Consent definition

kən-sĕnt
(archaic) To be of the same mind or opinion.
verb
16
8
Acceptance or approval of what is planned or done by another; acquiescence.
noun
7
3
To give assent, as to the proposal of another; agree.

Consent to medical treatment; consent to going on a business trip; consent to see someone on short notice.

verb
10
7
To acquiesce, agree, approve, assent, to voluntarily comply or yield, to give permission to some act or purpose. See also acquiescence.
verb
3
0
(voluntary agreement): dissent, disagreement, opposition, refusal.
3
0
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Agreement as to opinion or a course of action.

She was chosen by common consent to speak for the group.

noun
4
2
Consent means to agree to do something or to give permission.

An example of consent is for a parent to sign a permission slip for his child to go on a field trip.

verb
3
1
The definition of consent is the permission given for something.

An example of consent is a parent's approval of her teenage daughter spending time with her new boyfriend.

noun
2
1
Permission, approval, or assent; specif., informed consent.
noun
2
1
Agreement in opinion or sentiment.

By common consent.

noun
2
1
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See age.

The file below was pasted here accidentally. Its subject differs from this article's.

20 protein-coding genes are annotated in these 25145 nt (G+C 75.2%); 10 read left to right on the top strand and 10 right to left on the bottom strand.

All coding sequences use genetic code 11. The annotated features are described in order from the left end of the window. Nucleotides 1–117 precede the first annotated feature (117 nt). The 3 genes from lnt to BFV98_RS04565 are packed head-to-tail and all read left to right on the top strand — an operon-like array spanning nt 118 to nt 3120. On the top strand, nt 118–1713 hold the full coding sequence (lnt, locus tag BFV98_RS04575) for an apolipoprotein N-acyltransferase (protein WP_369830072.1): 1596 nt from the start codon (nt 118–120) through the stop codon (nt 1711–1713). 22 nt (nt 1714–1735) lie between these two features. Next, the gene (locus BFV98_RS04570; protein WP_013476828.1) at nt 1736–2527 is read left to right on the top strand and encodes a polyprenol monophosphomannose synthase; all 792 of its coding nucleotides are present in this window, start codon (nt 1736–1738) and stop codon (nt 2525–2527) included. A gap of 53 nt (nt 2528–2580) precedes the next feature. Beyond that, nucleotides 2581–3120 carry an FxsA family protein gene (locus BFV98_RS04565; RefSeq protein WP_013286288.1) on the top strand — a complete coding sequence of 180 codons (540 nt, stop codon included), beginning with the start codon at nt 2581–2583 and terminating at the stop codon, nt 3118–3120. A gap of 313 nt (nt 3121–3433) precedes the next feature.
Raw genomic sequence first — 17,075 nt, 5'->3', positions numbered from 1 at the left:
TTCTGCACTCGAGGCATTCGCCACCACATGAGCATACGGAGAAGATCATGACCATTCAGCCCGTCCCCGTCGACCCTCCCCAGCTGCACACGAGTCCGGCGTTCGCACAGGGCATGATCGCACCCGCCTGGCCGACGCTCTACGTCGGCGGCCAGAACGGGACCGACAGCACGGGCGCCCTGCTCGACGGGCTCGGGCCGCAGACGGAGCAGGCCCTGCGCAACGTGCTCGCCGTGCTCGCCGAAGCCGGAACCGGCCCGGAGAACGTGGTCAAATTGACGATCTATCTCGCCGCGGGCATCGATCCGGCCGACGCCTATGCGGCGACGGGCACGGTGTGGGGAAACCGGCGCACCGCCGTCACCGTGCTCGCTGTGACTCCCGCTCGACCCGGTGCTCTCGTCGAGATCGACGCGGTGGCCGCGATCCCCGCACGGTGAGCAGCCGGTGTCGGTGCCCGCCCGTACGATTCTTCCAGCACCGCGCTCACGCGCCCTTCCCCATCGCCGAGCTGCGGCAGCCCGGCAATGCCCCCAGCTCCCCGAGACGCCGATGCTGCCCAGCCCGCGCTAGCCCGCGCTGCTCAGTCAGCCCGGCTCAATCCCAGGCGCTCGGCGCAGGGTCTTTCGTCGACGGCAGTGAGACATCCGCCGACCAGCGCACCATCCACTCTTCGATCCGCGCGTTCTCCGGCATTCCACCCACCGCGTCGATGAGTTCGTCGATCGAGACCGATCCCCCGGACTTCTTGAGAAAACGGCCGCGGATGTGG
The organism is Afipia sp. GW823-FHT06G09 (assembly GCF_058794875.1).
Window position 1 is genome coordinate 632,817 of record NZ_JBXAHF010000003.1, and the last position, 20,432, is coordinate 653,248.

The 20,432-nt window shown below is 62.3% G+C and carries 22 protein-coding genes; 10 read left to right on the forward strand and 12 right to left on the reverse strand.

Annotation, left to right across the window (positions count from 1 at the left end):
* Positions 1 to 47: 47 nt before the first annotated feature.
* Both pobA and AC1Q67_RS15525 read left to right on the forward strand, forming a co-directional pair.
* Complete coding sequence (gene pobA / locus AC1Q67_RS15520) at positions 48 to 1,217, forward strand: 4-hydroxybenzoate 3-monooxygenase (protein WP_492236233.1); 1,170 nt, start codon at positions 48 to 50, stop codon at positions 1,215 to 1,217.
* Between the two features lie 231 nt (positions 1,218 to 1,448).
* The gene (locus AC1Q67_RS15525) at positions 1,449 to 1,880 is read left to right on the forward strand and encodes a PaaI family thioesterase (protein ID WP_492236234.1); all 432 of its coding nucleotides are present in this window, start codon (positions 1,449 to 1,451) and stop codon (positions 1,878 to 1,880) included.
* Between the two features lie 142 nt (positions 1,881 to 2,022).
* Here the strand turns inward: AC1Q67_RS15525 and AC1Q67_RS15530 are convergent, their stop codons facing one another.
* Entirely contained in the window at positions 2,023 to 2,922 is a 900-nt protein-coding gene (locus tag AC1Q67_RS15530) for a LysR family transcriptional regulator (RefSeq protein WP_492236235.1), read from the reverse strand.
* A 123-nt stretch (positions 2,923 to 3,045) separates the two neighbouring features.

1
0
Consent that is clear, definite, exact, and unmistaken.
1
0
Consent that is not specifically expressed, but that is inferred from one’s conduct.
1
0
Consent given after being completely advised of the nature, benefits, costs, and risks of a suggested course of action.
1
0
(intransitive) To express willingness, to give permission.

I've consented to have the procedure performed.

verb
1
0
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(medicine) To cause to sign a consent form.
verb
1
0
To agree in opinion or sentiment; to be of the same mind; to accord; to concur.
verb
1
0
Voluntary agreement or permission.
noun
1
0
(obs.) To agree.
verb
0
0
To agree (to do something)
verb
0
0
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To give permission, approval, or assent (to something proposed or requested) in opinion.
verb
0
0
To willingly engage in a sexual act.
verb
0
1

Other Word Forms

Noun

Singular:
consent
Plural:
consents

Origin of consent

  • Middle English consenten from Old French consentir from Latin cōnsentīre com- com- sentīre to feel sent- in Indo-European roots

    From American Heritage Dictionary of the English Language, 5th Edition

  • Recorded in Middle English since circa 1225, from Old French consentir, from Latin cōnsentīre, present active infinitive of cōnsentiō (“to feel together”), itself from com- (“with”) + sentiō (“to feel”)

    From Wiktionary